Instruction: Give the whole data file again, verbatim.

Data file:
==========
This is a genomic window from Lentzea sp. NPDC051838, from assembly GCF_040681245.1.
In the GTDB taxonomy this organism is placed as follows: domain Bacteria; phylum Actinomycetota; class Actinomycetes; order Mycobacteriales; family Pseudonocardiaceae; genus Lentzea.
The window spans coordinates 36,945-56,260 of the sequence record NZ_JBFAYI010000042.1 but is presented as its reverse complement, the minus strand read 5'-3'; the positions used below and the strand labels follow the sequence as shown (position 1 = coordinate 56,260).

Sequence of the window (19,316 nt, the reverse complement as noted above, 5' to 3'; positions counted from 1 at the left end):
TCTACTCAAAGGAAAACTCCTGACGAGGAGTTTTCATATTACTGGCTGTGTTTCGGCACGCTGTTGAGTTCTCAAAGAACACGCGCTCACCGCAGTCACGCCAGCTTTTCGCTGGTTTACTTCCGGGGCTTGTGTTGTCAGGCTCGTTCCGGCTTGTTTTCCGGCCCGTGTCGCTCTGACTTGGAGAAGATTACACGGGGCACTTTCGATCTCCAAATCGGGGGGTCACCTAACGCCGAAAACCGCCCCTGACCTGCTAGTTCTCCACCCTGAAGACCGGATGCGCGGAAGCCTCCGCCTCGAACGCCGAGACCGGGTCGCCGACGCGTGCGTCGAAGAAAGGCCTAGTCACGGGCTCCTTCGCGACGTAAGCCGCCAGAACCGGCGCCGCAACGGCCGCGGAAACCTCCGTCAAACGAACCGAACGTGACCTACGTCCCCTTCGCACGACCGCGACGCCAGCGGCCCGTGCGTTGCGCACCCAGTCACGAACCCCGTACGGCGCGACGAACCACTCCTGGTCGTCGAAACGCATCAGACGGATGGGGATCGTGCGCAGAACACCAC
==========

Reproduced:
This is a genomic window from Lentzea sp. NPDC051838, from assembly GCF_040681245.1.
In the GTDB taxonomy this organism is placed as follows: domain Bacteria; phylum Actinomycetota; class Actinomycetes; order Mycobacteriales; family Pseudonocardiaceae; genus Lentzea.
The window spans coordinates 36,945-56,260 of the sequence record NZ_JBFAYI010000042.1 but is presented as its reverse complement, the minus strand read 5'-3'; the positions used below and the strand labels follow the sequence as shown (position 1 = coordinate 56,260).

Sequence of the window (19,316 nt, the reverse complement as noted above, 5' to 3'; positions counted from 1 at the left end):
TCTACTCAAAGGAAAACTCCTGACGAGGAGTTTTCATATTACTGGCTGTGTTTCGGCACGCTGTTGAGTTCTCAAAGAACACGCGCTCACCGCAGTCACGCCAGCTTTTCGCTGGTTTACTTCCGGGGCTTGTGTTGTCAGGCTCGTTCCGGCTTGTTTTCCGGCCCGTGTCGCTCTGACTTGGAGAAGATTACACGGGGCACTTTCGATCTCCAAATCGGGGGGTCACCTAACGCCGAAAACCGCCCCTGACCTGCTAGTTCTCCACCCTGAAGACCGGATGCGCGGAAGCCTCCGCCTCGAACGCCGAGACCGGGTCGCCGACGCGTGCGTCGAAGAAAGGCCTAGTCACGGGCTCCTTCGCGACGTAAGCCGCCAGAACCGGCGCCGCAACGGCCGCGGAAACCTCCGTCAAACGAACCGAACGTGACCTACGTCCCCTTCGCACGACCGCGACGCCAGCGGCCCGTGCGTTGCGCACCCAGTCACGAACCCCGTACGGCGCGACGAACCACTCCTGGTCGTCGAAACGCATCAGACGGATGGGGATCGTGCGCAGAACACCAC